Peer Influence Top Factor In Teen Smoking   

Peer Influence Top Factor In Teen Smoking


Teens start smoking for a lot of reasons, but one of the biggest influences on whether they become regular smokers is their friends, concludes a new study.

Kids who had at least three friends who were regular smokers were 24 times more likely to become regular smokers themselves, according to the study, which was published in a recent issue of the Journal of Consulting and Clinical Psychology.

This study confirms what most parents already knew-if you're around kids who are a bad influence, you pick [their habits] up. The tobacco industry "assists" in drafting tobacco control legislation and carrying out education and advocacy projects purportedly to help prevent young people from using its products.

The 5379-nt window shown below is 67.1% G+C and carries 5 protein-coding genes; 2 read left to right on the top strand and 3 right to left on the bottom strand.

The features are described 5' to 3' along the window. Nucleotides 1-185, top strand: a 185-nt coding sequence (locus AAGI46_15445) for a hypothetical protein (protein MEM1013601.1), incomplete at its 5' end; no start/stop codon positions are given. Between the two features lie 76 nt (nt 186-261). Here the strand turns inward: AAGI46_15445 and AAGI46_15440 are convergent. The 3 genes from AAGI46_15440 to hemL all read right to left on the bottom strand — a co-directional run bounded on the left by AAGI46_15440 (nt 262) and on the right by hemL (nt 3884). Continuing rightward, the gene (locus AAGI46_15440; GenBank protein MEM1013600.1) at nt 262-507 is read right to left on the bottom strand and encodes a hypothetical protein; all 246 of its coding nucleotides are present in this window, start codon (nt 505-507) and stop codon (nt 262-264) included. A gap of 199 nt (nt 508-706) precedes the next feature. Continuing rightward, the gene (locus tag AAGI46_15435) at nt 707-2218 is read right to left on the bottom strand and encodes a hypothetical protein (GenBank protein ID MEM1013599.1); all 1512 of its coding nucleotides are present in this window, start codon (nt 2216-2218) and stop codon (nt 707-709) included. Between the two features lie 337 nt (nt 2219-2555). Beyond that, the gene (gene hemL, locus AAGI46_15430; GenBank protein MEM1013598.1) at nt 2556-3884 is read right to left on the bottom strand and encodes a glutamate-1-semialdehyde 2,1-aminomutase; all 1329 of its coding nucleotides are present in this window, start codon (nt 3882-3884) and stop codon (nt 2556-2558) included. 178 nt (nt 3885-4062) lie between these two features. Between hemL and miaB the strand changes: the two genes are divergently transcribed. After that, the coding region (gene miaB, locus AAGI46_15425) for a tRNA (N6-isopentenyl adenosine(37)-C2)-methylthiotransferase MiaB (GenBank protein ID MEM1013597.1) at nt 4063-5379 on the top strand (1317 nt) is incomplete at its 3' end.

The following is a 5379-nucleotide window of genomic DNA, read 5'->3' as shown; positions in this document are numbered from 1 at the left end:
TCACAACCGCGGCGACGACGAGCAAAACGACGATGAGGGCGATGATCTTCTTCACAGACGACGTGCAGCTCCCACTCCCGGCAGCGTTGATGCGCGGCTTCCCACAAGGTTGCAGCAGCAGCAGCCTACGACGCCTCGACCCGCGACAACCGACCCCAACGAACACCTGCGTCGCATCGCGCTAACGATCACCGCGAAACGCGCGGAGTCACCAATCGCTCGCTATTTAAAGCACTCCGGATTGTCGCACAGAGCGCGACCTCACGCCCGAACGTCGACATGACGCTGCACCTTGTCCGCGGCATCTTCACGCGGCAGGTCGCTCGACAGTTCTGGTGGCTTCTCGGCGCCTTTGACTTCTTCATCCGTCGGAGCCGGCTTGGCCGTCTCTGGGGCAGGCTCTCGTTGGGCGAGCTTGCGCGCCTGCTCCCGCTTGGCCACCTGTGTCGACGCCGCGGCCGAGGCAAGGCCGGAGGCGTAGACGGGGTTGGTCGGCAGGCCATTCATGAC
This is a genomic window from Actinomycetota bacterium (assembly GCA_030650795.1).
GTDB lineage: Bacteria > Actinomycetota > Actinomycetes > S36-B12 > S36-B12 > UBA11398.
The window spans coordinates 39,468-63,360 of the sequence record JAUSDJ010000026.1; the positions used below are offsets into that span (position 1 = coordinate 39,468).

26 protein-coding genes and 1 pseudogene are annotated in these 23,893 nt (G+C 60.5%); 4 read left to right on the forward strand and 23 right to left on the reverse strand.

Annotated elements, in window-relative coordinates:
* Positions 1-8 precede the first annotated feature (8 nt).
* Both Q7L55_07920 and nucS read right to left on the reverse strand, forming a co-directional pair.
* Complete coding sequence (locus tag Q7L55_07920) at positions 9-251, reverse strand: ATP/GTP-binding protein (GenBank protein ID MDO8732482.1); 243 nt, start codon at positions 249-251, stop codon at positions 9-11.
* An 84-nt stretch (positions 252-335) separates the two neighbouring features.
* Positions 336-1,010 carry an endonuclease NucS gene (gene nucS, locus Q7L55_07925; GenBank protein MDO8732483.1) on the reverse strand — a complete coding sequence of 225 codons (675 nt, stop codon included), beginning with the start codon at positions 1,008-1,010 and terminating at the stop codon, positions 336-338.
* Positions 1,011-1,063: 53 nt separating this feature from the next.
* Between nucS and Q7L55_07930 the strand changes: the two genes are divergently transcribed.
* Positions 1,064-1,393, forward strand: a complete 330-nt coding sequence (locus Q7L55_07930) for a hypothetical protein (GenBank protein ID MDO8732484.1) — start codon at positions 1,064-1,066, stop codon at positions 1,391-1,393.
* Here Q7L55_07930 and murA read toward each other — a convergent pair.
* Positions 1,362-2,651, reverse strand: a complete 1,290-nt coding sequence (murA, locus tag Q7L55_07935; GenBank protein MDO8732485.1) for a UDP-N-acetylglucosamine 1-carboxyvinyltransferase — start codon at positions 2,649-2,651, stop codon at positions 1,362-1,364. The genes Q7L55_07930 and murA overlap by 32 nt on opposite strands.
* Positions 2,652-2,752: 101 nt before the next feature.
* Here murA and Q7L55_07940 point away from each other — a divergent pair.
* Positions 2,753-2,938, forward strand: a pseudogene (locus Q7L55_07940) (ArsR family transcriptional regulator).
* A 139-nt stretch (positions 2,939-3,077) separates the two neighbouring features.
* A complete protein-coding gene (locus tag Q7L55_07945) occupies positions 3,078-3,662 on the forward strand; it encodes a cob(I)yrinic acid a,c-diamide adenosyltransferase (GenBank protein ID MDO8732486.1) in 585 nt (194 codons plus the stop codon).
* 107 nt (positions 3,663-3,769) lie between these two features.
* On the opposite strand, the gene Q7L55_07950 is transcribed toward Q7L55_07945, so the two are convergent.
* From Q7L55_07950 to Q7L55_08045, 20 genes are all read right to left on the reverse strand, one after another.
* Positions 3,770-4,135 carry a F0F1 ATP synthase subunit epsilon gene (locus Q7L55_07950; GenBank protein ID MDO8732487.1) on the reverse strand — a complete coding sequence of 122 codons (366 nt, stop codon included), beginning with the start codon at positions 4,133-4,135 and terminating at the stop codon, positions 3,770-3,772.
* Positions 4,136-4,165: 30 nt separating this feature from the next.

Having friends who smoked was far and away the biggest risk factor for the progression of teen smoking from experimental to intermittent or regular smoking. Other important factors were alcohol use, parental smoking, depression and feeling alienated from school.

Teens who drank alcohol more than twice a month were nine times more likely to start smoking than abstinent kids. Teens with fathers who smoked had a 26 percent higher risk of becoming smokers themselves. Interestingly, maternal smoking only seemed to have an effect on daughters, increasing their risk of smoking by 36 percent.

Kids from close families were 9 percent less likely to smoke. The authors say that by knowing which kids are most at risk, prevention efforts can be better targeted to the kids who need it most.

Parents need to know who their kids' friends are and they need to talk to the other parents as well. If parents see any signs of their teen smoking, they need to "make an attempt to help kids stop smoking before it becomes too pernicious a habit.


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